Baylor University undergraduate Anna Conner knows an awful lot about Baptist theology for a 20-year-old Lutheran.
She attributes that partly to all the religion courses she’s taken, and also to a high-profile struggle between the university and the gay-straight student alliance to which she belongs.
The group, Gamma Alpha Upsilon, suffered a setback May 17 when the university’s board of regents declined to change Baylor policy banning “advocacy groups which promote understandings of sexuality that are contrary to biblical teaching.”
For Conner, who is gay and vice president of the group previously called the Sexual Identity Forum, the decision contradicts what she’s learned at Baylor about Baptists’ historic values.
“I spent last year taking all these required Christian classes and learned about Baptists, and yet they (Baylor regents) ignore principles of autonomy by doing these things,” she said.
GAU has been applying for official recognition since 2011, but has consistently been denied because of the policy governing student groups. Such recognition allows clubs to reserve rooms, advertise, apply for student activities funds and invite speakers to campus.
GAU members are not alone in their efforts. A host of other student, faculty and alumni supporters have waged a campaign to bring inclusion to Baylor.
The issue burst forth in April when Baylor’s student chapter of Young Americans for Freedom hosted conservative blogger Matt Walsh for a speech on campus. Walsh is outspoken in his opposition to the “LGBT agenda.”
In response, at least 3,200 students and alumni wrote and signed an online, open letter urging Baylor President Linda Livingstone and Vice President for Student Life Kevin Jackson to recognize the gay-straight student organization.
The open letter wasn’t a request for a policy change. Nor did it seek to bar the conservative student chapter or the visit by Walsh. Instead, it urged Livingstone to approve the LGBTQ group as a campus life matter, which could be accomplished without involving the board.
“It’s only fair to allow this organization to meet on campus if Baylor YAF can do so – and invite high-profile, controversial speakers to campus,” said Jackie Baugh Moore, a 1986 Baylor graduate and a leader in the campaign to win recognition for GAU.
“You can’t say no to this group and then endorse Matt Walsh in a way,” said Baugh Moore, who is vice president of the Eula Mae and John Baugh Foundation based in San Antonio.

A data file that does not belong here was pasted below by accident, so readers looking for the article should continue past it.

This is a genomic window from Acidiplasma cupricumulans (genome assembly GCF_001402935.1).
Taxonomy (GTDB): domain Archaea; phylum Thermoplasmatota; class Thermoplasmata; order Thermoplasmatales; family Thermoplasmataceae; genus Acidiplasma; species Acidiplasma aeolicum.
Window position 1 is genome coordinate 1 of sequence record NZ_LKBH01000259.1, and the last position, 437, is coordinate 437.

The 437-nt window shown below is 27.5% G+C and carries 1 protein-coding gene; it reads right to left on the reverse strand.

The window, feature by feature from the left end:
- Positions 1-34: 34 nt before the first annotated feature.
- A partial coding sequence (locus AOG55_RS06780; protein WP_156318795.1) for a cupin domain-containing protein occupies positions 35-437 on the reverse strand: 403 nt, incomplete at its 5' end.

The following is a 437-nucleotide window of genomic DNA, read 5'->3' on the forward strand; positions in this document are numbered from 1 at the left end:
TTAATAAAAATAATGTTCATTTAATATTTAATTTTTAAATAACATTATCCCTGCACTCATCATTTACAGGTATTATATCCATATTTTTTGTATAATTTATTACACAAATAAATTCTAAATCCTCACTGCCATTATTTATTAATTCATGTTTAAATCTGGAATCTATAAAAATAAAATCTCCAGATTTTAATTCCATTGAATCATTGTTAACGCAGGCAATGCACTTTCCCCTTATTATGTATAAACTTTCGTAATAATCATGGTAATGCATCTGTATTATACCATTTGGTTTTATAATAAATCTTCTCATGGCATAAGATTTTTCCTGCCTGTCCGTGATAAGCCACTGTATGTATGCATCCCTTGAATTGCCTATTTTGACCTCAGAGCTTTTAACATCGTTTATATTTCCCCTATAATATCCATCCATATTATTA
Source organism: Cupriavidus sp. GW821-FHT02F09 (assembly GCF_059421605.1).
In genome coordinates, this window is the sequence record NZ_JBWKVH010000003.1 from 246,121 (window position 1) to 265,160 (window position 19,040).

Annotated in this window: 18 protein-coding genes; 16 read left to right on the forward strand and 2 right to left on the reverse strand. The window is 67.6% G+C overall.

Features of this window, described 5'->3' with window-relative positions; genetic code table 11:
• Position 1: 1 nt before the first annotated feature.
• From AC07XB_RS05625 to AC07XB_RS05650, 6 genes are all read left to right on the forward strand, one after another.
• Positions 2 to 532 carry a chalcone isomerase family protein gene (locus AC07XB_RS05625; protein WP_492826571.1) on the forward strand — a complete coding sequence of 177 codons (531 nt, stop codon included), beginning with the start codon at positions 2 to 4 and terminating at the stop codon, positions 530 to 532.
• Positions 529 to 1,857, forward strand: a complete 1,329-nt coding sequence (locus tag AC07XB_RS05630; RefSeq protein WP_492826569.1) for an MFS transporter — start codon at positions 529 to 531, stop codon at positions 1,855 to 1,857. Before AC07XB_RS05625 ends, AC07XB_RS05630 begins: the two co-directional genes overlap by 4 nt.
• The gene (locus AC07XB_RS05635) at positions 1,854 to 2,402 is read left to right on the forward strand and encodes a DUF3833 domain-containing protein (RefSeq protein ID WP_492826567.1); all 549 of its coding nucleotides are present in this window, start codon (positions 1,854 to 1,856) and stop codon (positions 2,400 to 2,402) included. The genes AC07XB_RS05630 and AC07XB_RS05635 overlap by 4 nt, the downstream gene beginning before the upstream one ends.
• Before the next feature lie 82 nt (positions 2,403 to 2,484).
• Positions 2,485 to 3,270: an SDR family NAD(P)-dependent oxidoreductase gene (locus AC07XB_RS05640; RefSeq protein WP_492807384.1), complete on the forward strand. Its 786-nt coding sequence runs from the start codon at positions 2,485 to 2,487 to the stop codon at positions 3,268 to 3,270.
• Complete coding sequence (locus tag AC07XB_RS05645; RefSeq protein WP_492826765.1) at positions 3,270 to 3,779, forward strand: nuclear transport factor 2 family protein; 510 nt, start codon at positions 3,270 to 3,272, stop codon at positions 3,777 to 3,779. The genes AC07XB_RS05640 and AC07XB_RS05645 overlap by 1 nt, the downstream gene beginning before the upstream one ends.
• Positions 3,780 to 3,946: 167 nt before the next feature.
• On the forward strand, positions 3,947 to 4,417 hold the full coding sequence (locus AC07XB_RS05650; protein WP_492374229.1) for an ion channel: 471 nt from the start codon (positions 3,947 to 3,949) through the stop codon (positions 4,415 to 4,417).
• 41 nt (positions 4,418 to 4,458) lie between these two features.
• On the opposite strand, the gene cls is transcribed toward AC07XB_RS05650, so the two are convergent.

Especially disappointing was taking the matter to the regents instead of handling it as a day-to-day operations request, she said.
“I thought we had moved beyond that. I guess we haven’t.”
In comments published by the Baptist Standard, Livingstone said the subject arose in committee discussions about the need to “love and care for all our students” while also honoring “existing policies” about “student groups.”
Despite the setback, GAU plans to continue its public pressure on the university to grant it status, said Hayden Evans, 22, a Baylor graduate student who handles public relations, fundraising and speaker engagements for the organization.
He said the matter is now back in front of the student activities department, where GAU’s 2019 charter request has yet to be decided. But those requests have been handled consistently.
“It’s always declined.”
Evans said GAU has never been an advocacy group, as the university has identified them.
“We have never done any advocacy, other than to prove we exist,” he said.
Those students – including about 20 who typically attend weekly meetings in common spaces on campus – won’t be going it alone.
Alumni and others who geared up to support GAU before the recent setback said they are continuing their public push for fairness and equality at Baylor.
“The larger Baylor family is a diverse and welcoming one and it will not be silent as some of its members are treated unfairly,” Baugh Moore and fellow alumni Skye Perryman and Tracy Teaff said in a statement provided to Baptist News Global.
The three women also led the online letter campaign and on May 15 launched a website called BU Bears for All, which seeks inclusion for all at the university.
“What started as a letter making a modest request that Baylor recognize LGBTQ+ student organizations has quickly grown into thousands of Baylor family members joining the call for the University to treat people equally,” they said in the statement. “The letter seemed to tap into a grave need and put voice to a movement.”
The voices also are emanating from Baylor and many of its George W. Truett Seminary graduates around the country.
“Sitting here in Kentucky and growing up in Texas, this is just another manifestation of how Baptists aren’t being good Baptists,” said Erica Whitaker, a Truett graduate and the senior pastor of Buechel Park Baptist Church in Louisville.
The fear of losing money should not prevail over the responsibility of providing a safe space for everyone, she said.
“This is just a bunch of baloney to me. It’s Baptist baloney and it’s alienating large groups from our Baptist communities.”
Being granted a charter is in fact about safe space, Conner said, adding that many potential members of the organization shy away because the meetings are held in public spaces where some feel unsafe.
The result leaves some students feeling isolated – which contradicts university rhetoric, Evans said.
“One of their major selling points is ‘find your community at Baylor’ or ‘there’s a community for you at Baylor.’ Baylor doesn’t allow my community to be recognized.”